In partnership with the Harvard Global Health Institute, Google today released the COVID-19 Public Forecasts, a set of models that provide projections of COVID-19 cases, deaths, ICU utilization, ventilator availability, and other metrics over the next 14 days for U.S. counties and states. The models are trained on public data such as those from Johns Hopkins University, Descartes Labs, and the United States Census Bureau, and Google says they’ll continue to be updated with guidance from its collaborators at Harvard.

The COVID-19 Public Forecasts are intended to serve as a resource for first responders in health care, the public sector, and other affected organizations preparing for what lies ahead, Google says. They allow for targeted testing and public health interventions on a county-by-county basis, in theory enhancing the ability of those who use them to respond to the rapidly evolving COVID-19 pandemic. For example, health care providers could incorporate the forecasted number of cases as a datapoint in resource planning for PPE, staffing, and scheduling. Meanwhile, state and county health departments could use the forecast of infections to help inform testing strategies and identify areas at risk of outbreaks.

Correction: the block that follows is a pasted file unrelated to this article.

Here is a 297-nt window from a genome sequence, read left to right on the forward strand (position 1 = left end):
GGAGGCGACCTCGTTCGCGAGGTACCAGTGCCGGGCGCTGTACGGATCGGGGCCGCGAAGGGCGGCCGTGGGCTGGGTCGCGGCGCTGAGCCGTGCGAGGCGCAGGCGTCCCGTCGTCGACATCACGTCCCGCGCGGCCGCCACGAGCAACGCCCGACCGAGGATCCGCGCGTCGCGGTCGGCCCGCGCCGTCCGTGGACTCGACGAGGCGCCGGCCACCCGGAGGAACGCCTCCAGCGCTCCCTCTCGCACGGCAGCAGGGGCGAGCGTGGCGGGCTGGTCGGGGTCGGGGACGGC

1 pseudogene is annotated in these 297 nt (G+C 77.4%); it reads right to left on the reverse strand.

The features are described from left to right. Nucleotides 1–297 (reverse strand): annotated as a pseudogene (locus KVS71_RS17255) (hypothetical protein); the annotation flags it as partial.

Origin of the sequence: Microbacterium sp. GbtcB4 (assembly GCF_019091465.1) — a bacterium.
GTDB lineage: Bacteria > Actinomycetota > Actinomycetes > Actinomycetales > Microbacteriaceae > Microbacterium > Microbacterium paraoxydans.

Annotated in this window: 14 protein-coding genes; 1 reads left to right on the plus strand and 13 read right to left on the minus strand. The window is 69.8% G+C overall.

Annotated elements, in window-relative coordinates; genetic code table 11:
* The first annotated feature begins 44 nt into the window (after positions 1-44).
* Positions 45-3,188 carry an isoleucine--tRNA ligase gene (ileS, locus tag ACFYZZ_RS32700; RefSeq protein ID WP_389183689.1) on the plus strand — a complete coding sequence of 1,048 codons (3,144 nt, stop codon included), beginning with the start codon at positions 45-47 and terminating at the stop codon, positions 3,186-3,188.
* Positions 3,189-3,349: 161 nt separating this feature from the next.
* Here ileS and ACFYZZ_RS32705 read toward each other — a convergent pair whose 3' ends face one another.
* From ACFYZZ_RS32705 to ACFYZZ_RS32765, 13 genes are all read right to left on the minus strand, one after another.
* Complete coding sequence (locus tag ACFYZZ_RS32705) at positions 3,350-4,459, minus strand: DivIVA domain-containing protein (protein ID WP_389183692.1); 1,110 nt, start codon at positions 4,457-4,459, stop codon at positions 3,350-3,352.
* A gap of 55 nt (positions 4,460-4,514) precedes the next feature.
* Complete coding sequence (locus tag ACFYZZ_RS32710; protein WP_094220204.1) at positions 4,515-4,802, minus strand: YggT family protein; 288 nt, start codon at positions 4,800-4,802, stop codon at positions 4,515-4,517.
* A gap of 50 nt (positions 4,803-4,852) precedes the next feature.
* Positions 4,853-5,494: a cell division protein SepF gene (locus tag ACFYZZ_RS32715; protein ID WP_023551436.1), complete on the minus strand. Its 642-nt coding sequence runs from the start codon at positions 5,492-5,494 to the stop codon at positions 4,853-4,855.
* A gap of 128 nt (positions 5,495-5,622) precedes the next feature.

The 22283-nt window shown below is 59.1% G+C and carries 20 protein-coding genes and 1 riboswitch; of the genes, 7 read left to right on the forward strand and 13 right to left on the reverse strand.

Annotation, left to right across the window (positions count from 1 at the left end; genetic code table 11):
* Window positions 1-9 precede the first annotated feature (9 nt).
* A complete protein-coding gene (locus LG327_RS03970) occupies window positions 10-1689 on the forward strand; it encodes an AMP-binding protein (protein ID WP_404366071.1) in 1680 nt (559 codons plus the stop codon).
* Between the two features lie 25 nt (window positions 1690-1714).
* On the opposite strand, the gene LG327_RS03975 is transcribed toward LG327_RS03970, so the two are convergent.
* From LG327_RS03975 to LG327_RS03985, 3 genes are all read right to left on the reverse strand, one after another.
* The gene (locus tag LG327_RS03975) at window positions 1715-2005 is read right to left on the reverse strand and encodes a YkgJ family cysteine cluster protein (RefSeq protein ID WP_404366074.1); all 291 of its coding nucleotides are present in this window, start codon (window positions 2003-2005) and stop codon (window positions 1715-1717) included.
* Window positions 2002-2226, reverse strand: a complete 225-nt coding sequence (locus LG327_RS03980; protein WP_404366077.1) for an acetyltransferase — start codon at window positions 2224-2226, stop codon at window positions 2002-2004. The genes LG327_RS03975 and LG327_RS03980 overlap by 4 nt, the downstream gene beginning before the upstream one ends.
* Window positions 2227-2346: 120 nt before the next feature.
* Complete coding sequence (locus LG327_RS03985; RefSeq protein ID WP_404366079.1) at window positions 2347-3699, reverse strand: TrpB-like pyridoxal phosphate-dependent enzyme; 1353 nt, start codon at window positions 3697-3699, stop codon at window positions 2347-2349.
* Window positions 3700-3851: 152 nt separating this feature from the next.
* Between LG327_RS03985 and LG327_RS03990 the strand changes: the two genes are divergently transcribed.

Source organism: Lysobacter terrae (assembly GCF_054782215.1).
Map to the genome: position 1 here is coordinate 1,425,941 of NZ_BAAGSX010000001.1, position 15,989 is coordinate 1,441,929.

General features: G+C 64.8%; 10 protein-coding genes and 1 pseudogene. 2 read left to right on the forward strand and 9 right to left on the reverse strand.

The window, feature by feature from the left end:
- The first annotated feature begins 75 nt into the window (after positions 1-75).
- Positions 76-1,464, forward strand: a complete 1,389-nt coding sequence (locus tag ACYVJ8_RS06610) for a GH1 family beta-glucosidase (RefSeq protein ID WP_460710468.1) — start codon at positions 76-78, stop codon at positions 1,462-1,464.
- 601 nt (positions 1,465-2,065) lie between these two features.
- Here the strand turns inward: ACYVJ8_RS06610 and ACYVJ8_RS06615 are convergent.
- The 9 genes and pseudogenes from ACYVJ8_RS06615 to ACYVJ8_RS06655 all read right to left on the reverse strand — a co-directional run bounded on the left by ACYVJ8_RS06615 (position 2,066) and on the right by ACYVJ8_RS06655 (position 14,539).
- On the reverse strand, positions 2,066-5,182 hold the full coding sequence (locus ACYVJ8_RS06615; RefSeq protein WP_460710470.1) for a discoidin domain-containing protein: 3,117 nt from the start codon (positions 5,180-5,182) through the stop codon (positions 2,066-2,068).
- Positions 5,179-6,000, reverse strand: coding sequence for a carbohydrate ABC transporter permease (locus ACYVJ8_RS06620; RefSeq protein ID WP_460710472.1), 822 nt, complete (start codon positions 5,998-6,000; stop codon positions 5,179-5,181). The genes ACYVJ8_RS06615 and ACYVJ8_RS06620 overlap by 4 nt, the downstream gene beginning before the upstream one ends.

To create the COVID-19 Public Forecasts, Google says its researchers developed a novel time-series machine learning approach that combines AI with a clever epidemiological foundation. By design, the models are trained on public data and leverage an architecture that allows researchers to dive into relationships the models have identified and interpret why they make certain forecasts. They’ve also been evaluated to ensure predictions with respect to people of color — who have been hardest hit by COVID-19, with disproportionately high rates of cases and deaths — aren’t wildly skewed or otherwise misleading.

Google COVID-19 forecasts

“We observe that our models produce meaningfully lower absolute error and normalized (relative) error as compared to the comparison model across predominantly African American, Hispanic, and white counties,” Google researchers wrote in a fairness analysis of the COVID-19 prediction models. “Our models optimize for high accuracy across all U.S. counties to provide the best overall forecast for most communities.”

The COVID-19 Public Forecasts are free to query in BigQuery as part of the service’s 1TB-per-month free tier or to download as comma-separated value files (CSVs). Additionally, they’re available through Google’s Data Studio dashboard and its National Response Portal.

All bytes processed in queries against the data set will be zeroed out, Google says, but data joined with the data set will be billed at the normal rate to prevent abuse. After September 15, queries over the forecast sets will revert to the normal Google Cloud billing rate.

The release of the COVID-19 Public Forecasts follows the launch of Google’s COVID-19 Public Datasets program, which hosts a repository of public data sets relating to the crisis and makes them easier to access and analyze. Corpora within the COVID-19 Public Datasets program includes the Johns Hopkins Center for Systems Science and Engineering (JHU CSSE) data set, Global Health Data from the World Bank, and OpenStreetMap data, all of which are stored for at no cost on Google Cloud.


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